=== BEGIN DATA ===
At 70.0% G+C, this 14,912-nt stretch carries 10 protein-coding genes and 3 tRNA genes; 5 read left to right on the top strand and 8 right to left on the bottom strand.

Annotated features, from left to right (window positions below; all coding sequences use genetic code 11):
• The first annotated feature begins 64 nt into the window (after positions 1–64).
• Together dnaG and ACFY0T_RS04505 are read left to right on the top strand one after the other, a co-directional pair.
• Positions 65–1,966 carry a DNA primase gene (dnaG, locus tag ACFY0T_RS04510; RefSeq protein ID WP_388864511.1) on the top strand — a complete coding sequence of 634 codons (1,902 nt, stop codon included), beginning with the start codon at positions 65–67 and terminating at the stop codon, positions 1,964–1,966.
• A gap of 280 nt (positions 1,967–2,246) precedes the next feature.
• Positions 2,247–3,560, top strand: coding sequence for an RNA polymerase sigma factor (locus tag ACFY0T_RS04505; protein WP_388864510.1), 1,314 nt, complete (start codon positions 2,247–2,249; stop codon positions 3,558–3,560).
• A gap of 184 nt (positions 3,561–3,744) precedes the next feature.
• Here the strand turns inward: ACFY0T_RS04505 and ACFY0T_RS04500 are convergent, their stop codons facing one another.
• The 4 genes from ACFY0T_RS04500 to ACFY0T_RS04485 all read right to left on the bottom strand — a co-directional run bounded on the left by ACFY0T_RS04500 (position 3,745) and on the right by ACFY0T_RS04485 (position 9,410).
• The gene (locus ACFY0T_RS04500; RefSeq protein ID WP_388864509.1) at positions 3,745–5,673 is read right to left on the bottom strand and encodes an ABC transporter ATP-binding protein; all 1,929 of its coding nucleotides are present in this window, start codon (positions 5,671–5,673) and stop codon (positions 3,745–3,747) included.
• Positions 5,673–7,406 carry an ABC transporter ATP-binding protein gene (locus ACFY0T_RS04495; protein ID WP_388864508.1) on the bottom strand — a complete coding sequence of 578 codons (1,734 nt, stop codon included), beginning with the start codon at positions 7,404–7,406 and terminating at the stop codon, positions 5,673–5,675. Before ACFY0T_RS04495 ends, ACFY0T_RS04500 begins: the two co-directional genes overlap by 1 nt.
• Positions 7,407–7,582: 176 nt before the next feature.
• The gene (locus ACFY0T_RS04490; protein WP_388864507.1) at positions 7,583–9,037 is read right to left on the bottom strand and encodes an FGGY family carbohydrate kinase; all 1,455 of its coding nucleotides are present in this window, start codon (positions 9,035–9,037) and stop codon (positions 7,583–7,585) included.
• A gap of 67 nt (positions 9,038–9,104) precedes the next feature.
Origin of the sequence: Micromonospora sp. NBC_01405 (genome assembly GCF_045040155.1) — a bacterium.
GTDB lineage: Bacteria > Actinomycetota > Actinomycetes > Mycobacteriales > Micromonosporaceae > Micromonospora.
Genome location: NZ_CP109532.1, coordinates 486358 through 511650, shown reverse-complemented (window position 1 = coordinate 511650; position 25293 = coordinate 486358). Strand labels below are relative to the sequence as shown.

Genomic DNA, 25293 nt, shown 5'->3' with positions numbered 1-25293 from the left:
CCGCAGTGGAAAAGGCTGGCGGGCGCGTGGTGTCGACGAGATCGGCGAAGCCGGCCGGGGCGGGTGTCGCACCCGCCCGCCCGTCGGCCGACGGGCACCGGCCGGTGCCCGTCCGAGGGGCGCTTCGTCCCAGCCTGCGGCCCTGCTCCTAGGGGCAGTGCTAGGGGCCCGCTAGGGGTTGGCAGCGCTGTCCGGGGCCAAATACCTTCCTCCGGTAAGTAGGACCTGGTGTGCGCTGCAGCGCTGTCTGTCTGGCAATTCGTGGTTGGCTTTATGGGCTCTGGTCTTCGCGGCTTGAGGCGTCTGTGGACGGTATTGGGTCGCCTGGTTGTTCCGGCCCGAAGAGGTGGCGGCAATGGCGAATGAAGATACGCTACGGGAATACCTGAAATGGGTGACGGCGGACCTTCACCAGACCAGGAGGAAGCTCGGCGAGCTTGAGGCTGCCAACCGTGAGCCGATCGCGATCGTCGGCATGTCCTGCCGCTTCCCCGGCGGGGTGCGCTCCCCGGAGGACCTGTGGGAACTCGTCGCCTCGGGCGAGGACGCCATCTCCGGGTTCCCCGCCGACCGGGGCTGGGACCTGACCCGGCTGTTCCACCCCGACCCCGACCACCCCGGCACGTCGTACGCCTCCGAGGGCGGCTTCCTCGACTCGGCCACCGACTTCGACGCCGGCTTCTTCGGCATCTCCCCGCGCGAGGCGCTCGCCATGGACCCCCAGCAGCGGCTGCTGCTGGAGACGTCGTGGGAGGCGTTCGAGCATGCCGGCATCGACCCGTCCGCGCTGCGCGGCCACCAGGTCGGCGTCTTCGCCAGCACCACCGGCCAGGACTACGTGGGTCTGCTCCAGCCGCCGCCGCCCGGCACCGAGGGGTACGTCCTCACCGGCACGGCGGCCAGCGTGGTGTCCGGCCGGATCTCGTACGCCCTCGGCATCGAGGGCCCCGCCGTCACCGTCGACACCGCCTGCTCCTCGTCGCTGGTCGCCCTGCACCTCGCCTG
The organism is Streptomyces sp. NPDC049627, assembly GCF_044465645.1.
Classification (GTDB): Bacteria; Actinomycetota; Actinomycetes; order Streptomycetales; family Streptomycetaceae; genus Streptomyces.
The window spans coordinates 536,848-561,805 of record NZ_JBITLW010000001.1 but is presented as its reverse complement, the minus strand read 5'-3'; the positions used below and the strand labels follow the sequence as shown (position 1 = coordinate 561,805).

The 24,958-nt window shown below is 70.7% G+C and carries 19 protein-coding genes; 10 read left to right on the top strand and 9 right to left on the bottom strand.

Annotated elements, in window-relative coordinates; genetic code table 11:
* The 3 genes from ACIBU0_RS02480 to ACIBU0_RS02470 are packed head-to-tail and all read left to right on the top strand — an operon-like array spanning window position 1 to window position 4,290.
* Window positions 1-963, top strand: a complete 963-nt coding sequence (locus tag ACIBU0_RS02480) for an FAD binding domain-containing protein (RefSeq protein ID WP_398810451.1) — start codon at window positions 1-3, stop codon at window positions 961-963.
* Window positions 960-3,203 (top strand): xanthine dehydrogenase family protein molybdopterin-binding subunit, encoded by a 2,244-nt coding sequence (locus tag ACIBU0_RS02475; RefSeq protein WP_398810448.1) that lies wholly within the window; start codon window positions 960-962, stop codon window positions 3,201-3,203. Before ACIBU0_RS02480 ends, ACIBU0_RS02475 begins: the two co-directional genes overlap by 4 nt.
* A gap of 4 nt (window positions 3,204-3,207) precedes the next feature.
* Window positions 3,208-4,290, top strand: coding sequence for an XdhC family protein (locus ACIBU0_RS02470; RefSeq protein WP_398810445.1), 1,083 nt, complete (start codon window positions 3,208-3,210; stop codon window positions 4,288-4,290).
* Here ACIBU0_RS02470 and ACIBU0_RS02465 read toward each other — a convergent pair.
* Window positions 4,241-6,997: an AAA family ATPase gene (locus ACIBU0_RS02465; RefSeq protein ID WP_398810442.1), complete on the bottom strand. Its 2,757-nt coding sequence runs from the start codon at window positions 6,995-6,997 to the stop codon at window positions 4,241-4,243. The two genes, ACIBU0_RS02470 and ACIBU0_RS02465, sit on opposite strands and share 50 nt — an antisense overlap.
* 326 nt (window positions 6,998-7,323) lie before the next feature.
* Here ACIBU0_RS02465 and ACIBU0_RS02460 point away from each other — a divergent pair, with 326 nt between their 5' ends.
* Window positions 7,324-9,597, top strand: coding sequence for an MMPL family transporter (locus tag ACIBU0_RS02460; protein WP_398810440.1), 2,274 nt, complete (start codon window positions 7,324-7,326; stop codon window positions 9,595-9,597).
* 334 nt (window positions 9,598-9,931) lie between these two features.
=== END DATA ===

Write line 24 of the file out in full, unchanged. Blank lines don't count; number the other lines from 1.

The 24,958-nt window shown below is 70.7% G+C and carries 19 protein-coding genes; 10 read left to right on the top strand and 9 right to left on the bottom strand.